September 25, 2009 / 3:07 PM / 10 years ago

ANALYSIS-Graft main worry for investors in Iraq Kurdistan

* Graft and secretive governance may deter investors

* Opposition made gains on anti-corruption message

By Tim Cocks

BAGHDAD, Sept 25 (Reuters) - A murky stock deal between Iraqi Kurdish officials and a foreign oil company has shone an embarrassing spotlight on widespread graft that may threaten investment and growth in the prosperous northern region.

Kurdish officials are not accused of breaking any laws, but their secret stock purchase from Norway’s oil firm DNO International (DNO.OL) last year raises new doubts about the northern enclave’s new initiative to curtail corruption, boost transparency and loosen close political ties to business.

Talk about widespread graft and the commercial clout of two parties dominating the Kurdistan Regional Government (KRG) could ultimately deter business in a region seen as a stable corner of a nation otherwise plagued by legal and security risk.

While the KRG rejects systematic corruption, it unveiled the drive before regional polls in July, when wide discontent gave opposition groups unprecedented gains in the Kurds’ parliament.

No top officials have been charged of corruption, but ordinary Kurds say they need no proof of the failure to track money spent on public works, of contracts awarded to close associates rather than on the basis of competitive bidding or palms that need to be greased before deals can be closed.

"There’s outright corruption: officials making money from contracts ... and the other one, which is more subtle: the way two political parties run the show. You have to belong to one to get jobs, to get influence," said Henri J. Barkey, analyst at Washington’s Carnegie Endowment for International Peace.

The new initiative was thrust into the spotlight this week when the KRG suspended DNO’s oil operations in Kurdistan due to a disclosure from Norway the KRG had bought DNO shares that were then passed on to DNO’s Turkish partner Genel Enerji.

The transaction last October was not disclosed to the Oslo Stock Exchange, and Norway’s financial watchdog has now urged a police investigation. The KRG says no officials benefited from the sale but said the flap caused it "unjustifiable ... harm".


The KRG hired accounting firm PriceWaterhouseCoopers to implement its new transparency strategy, a bid which reflects in part discontent from voters increasingly worried about at-home issues rather than age-old feuds with Baghdad over land and oil.

KRG officials admit it could be years before they root out a pervasive culture of graft, which some say is partly the result of an intersection of a traditional, tribal society based on patronage with modern institutions that handle big sums of cash.

"Some things that are seen as corrupt are very, very normal ... part of the natural culture here," Jhilwan Qazzaz, an advisor in the KRG prime minister’s office, told Reuters.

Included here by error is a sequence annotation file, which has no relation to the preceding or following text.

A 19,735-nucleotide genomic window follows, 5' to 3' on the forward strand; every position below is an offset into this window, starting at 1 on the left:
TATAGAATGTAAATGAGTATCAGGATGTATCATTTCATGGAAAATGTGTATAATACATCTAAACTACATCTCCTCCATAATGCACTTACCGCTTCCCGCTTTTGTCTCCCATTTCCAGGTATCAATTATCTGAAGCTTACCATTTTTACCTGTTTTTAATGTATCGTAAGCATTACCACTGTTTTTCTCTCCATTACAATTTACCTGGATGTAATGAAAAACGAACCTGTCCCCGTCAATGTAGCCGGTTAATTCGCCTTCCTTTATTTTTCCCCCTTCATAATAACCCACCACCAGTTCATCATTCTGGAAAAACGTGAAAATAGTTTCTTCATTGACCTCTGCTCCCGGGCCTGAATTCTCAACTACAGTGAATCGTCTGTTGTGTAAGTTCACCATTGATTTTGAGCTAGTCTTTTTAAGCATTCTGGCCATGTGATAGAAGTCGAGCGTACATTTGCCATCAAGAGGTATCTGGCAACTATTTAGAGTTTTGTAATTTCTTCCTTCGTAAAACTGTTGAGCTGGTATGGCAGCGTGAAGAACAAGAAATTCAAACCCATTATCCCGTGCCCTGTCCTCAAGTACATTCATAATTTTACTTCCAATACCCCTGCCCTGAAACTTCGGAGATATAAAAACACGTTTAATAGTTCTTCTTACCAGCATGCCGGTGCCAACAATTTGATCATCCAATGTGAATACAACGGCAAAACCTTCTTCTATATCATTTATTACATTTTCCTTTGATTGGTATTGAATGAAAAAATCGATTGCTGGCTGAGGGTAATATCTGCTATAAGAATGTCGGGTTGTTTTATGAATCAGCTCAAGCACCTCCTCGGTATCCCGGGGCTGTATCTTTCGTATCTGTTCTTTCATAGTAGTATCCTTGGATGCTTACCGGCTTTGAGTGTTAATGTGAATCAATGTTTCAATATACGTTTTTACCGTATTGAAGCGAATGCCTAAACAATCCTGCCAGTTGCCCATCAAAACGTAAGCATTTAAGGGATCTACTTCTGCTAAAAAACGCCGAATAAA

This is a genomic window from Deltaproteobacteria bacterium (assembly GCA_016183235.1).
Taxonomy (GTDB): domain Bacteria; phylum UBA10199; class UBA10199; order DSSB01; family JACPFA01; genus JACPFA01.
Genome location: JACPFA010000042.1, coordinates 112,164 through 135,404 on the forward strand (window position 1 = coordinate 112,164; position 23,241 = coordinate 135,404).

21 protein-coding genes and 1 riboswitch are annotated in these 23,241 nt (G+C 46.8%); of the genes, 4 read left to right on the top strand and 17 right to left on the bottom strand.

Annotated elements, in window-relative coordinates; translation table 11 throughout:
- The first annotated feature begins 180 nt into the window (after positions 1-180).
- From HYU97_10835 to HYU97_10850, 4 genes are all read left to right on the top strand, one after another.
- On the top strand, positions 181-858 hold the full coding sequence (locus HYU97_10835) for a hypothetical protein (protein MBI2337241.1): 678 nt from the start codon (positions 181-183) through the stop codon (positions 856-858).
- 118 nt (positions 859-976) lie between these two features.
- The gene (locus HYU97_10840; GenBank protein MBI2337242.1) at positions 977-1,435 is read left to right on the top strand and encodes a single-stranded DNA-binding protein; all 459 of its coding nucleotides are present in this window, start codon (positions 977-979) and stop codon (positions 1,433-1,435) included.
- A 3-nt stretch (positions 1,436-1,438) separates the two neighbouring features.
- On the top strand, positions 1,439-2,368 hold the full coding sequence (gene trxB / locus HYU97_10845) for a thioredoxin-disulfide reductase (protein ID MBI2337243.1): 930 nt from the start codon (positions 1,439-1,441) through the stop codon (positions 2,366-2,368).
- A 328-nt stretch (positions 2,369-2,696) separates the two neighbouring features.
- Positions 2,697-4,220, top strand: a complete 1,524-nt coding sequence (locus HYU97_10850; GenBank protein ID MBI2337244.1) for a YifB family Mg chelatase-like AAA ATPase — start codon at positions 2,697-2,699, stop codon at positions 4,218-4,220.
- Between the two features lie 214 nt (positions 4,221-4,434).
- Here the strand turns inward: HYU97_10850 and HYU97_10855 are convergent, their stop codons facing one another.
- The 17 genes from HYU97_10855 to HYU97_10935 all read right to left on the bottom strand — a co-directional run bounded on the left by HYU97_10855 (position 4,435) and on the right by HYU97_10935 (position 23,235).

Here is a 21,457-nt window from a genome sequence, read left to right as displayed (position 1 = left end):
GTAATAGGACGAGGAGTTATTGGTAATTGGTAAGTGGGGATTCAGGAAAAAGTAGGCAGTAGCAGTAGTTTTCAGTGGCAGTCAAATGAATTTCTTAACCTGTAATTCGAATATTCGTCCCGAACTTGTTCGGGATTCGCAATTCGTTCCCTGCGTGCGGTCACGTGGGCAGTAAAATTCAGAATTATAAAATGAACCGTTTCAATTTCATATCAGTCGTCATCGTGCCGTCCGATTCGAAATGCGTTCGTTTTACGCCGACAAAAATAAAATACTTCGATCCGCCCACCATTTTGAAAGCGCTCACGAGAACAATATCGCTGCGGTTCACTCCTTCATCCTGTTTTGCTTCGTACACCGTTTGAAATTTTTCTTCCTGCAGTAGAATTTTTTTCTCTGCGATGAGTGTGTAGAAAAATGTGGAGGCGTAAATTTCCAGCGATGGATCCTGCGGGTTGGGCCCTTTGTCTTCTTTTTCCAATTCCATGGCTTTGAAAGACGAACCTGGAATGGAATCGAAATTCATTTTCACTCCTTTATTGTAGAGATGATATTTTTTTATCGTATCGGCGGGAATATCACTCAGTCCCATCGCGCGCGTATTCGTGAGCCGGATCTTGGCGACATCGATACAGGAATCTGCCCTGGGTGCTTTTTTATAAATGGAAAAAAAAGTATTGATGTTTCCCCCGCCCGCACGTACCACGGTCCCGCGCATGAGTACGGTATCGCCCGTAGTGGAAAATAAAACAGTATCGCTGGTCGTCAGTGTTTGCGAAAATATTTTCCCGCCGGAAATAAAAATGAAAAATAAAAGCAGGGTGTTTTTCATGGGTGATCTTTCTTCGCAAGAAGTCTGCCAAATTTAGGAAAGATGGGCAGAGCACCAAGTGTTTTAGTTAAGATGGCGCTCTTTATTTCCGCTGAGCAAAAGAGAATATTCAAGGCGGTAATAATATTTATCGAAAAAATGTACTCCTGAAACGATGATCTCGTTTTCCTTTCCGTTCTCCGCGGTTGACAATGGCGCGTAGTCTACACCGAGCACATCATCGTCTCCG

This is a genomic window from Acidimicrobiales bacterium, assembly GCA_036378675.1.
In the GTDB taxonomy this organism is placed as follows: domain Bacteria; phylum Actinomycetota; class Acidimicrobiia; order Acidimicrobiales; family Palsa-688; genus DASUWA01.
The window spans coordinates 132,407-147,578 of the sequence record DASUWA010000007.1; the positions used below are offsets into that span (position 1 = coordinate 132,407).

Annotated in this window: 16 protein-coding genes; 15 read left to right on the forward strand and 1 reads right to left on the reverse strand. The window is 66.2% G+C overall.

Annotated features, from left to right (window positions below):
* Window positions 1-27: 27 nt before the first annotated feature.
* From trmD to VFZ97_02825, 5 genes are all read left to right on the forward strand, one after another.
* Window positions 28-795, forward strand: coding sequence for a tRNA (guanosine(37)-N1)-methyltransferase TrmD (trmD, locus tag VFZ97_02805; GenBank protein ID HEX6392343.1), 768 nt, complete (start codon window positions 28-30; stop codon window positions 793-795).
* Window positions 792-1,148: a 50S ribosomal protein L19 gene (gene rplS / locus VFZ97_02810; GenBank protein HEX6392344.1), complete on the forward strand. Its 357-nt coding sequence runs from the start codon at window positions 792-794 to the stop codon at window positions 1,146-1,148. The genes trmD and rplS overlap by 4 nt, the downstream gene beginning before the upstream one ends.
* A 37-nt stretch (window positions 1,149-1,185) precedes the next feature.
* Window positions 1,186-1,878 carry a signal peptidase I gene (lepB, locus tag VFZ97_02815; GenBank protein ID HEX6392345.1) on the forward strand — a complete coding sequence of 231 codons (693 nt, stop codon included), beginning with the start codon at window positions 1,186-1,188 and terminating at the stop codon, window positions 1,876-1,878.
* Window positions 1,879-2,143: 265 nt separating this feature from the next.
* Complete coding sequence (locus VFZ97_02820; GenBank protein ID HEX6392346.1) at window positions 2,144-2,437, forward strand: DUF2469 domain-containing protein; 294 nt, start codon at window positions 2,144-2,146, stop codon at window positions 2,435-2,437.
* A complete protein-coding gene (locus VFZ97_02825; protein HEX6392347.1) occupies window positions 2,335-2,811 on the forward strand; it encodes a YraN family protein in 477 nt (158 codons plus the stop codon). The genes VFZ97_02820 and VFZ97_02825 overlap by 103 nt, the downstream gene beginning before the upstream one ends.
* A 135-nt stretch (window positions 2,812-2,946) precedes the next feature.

"We’re not looking at changing anything overnight. We’re looking at the next 4-5 to 10 years, even ... Frankly, this is a brave step. There’s going to be lots of opposition to it."

The KRG website says the aim of the initiative is "tackling corruption, fraud, waste and abuse" and wooing investors.

"We’re going to draw a line in the sand and say ‘From now on, this is the new way of working’", said Qazzaz. "Those that are not on board, we’re going to be hitting you with the stick."

Yet analysts are sceptical of whether the ruling alliance of Kurdish President Masoud Barzani’s Kurdistan Democratic Party (KDP) and Iraqi President Jalal Talabani’s Patriotic Union of Kurdistan (PUK) really have the political will to go after anyone bigger than low-level, bribe-taking officials.

The two presidents hail from Kurdistan’s two most powerful families, which are influential in business circles.

Foreign investors complain of having to partner with local firms which invariably have strong ties to one of them.

"Corruption ... is part of the ruling elite’s way of doing business," said Toby Dodge, an Iraq expert at the University of London. "To actually stop the corruption surrounding the two dominant families would be to put their survival in doubt."

Dodge said Washington, from which Kurds still feel they need protection after Saddam’s persecution, could pressure reform.

There are also new internal pressures. Change, an opposition group led by Noshirwan Mustafa, was virtually unknown until it won a quarter of seats in parliament on an anti-graft message.

KRG officials deny cronyism and blame a few bad apples.

"The issue is exaggerated," said Mohammed Ihsan, KRG minister for extra-regional affairs. "Any country where you have such rapid change, expect some corruption. As political parties, KDP and PUK are not going to give someone a high position like a minister if he’s not in the party. That’s normal everywhere."

Ultimately, Kurdistan’s best hope could be the incoming Prime Minister, Barham Salih, a widely respected former Iraqi deputy PM who has been vocal about the need to curb graft.

"He’s clean as a whistle," said Barkey. "That the opposition did well in a way strengthens his hand. He’ll be able say: look, we got almost hung by these guys because of corruption and I need to do something about it."

(Editing by Samia Nakhoul)

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